UAlbany Places Second in National Weather Forecasting Competition
Front row, from left: Casey Peirano (graduate student), Ernesto Findlay (graduated spring 2014), Travis Elless (graduate student), Michael Fischer (graduate student) Back row, from left: Kristen Corbosiero (assistant professor), Ross Lazear (instructional support specialist and WxChallenge local manager), Brian Tang (assistant professor), Leon Nguyen (graduate student), Bill Lamberson (graduate student). Photo by Mark Schmidt.
ALBANY, N.Y. (June 11, 2014) -- University at Albany students, faculty and staff recently captured second place at WxChallenge, a national online weather forecasting competition, run by the University of Oklahoma.
For the second consecutive year, UAlbany was second only to Penn State in the contest, further solidifying its position as a national leader in atmospheric sciences. Nearly 2,000 individuals on 47 teams from colleges and universities across the U.S. and Canada participated.
“During the competition, the team worked individually from their computers preparing forecasts four times a week to track high and low temperatures, maximum wind speed and precipitation totals for a list of ten cities,” said Lazear. “Afterwards, we all gathered to see what we could learn from each other’s predictions.”
The national opportunity also afforded undergrad and grad students an invaluable experience.
Ernesto W. Findlay, a first-year graduate student from Brooklyn competed as a senior at UAlbany. “Being in the Albany WxChallenge is like being in a family that endures to the end, never giving up. It was a great opportunity to get to know professors as they make their forecasts and it enabled me to put all of my knowledge about weather in practice for many different places across the United States,” he said.
Leon Nguyen, a top forecaster on the UAlbany team, was drawn to UAlbany’s program because of his desire to study hurricanes.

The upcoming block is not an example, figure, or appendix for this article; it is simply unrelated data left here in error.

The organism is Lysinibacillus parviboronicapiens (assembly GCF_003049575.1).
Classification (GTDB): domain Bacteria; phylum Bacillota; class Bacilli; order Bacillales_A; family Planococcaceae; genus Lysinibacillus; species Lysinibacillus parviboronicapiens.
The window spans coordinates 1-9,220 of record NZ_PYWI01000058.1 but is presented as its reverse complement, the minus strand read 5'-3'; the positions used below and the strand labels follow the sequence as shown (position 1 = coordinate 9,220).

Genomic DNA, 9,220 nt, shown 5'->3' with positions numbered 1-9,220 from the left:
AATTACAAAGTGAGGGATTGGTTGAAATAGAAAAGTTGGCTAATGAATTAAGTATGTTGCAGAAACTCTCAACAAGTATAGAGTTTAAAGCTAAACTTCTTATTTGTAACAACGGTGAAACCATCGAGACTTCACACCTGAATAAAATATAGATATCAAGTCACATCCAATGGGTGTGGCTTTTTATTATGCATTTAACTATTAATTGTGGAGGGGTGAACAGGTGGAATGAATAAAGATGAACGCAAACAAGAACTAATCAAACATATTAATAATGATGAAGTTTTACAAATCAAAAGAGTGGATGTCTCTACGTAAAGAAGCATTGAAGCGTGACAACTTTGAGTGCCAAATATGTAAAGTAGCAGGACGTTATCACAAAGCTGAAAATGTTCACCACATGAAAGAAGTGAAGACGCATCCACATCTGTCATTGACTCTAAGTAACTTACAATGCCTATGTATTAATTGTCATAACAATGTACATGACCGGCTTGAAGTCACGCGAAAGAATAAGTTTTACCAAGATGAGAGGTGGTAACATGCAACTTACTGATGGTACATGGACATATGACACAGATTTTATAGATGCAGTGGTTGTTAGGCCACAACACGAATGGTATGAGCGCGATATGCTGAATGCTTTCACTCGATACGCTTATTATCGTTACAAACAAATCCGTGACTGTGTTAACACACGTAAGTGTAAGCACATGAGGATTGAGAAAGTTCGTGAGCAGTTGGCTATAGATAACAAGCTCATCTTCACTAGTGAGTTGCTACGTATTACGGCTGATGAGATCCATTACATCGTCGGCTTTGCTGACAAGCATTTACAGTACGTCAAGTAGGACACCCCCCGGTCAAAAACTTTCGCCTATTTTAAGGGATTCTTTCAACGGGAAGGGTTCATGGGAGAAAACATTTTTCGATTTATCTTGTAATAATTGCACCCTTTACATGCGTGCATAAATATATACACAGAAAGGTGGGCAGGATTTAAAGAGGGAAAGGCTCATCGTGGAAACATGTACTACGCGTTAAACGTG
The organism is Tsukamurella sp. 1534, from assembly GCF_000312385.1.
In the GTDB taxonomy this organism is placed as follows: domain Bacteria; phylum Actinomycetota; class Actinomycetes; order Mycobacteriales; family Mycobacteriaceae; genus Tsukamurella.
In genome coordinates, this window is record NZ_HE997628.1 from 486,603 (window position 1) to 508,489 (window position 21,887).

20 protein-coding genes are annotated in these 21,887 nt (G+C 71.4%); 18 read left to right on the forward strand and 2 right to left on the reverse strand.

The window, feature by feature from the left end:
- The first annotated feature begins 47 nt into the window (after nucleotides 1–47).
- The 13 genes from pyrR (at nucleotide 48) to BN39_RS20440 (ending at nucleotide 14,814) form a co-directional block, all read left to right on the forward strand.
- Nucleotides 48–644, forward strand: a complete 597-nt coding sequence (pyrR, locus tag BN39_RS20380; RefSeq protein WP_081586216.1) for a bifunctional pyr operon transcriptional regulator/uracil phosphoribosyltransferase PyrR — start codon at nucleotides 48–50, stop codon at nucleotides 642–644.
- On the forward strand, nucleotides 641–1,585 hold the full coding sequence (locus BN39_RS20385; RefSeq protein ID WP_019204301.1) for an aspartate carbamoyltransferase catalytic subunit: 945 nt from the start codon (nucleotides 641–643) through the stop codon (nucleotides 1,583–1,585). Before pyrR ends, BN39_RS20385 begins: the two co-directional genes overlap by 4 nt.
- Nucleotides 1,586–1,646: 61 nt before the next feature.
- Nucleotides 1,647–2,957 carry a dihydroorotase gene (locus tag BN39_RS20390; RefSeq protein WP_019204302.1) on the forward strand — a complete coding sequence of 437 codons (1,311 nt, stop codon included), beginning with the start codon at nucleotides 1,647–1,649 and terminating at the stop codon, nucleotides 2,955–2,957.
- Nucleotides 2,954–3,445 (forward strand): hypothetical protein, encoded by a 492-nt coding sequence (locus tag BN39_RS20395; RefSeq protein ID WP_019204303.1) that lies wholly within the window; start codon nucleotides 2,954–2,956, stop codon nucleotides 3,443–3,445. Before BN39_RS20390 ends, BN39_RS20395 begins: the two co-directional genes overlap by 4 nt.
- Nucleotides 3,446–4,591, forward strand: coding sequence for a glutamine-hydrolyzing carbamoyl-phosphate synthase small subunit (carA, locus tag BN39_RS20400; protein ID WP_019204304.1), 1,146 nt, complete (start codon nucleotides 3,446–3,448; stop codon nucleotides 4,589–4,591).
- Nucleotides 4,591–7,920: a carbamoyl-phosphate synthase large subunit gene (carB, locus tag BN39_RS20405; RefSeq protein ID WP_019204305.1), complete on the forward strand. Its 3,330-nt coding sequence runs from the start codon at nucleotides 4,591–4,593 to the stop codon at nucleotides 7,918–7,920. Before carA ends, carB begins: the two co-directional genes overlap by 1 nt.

“Participating in the WxChallenge has enabled me to become a better forecaster so that I can teach these skills to students in future courses,” said Nguyen, a fifth-year doctoral student from Fresno, Calif. who plans to become a professor. “I chose to enroll at UAlbany for a variety of reasons. The atmospheric and environmental sciences program is well known throughout the field for quality, cutting-edge research. I wanted to specifically study hurricanes, and with so many UAlbany professors doing great work in this area, the learning opportunities were enormous.”
For many years, the UAlbany atmospheric sciences program has attracted the best students and prepared them for careers in the National Weather Service, environmental firms, and broadcast meteorology.
“UAlbany’s atmospheric science program is a very tight-knit community,” said Nguyen. “The students help each other with coursework and research, and encourage each other in their career aspirations. The older students and professors serve as excellent mentors for our younger students. We regularly participate in social activities throughout the year and some of our professors even join us from time to time.”
Honing their Skills on Weather Closer to Home
Just weeks later, Lazear applied the same knowledge from the weather competition to the May 22 tornado that cut a path through parts of New York’s Montgomery and Schenectady counties. The storm destroyed a home in Duanesburg, N.Y., and its fierce winds toppled two tractor trailers on Interstate-88.
Lazear and his fellow storm spotters, assistant professors Kristen Corbosiero and Brian Tang, identified the rotation in the storm using radar imagery, and started following it in the Southern Adirondack Mountains, intercepting the storm near Amsterdam, N.Y.
They stopped when the sky turned dark and the radar showed a strong rotation. “This one was moving South-Southeast,” said Lazear. “We could see the storm’s circulation from behind shortly after the tornado moved between Delanson and Duanesburg.”
Scientists like Lazear seek to learn more about these storms to predict the weather as accurately as possible, and to give people enough advance notice to get inside and seek shelter. The seemingly random nature of these storms and the speed with which they can intensify make every extra minute of warning count. Their experience was chronicled in the Times Union article “Storm Spotters Awed by Supercell Thunderstorm.”
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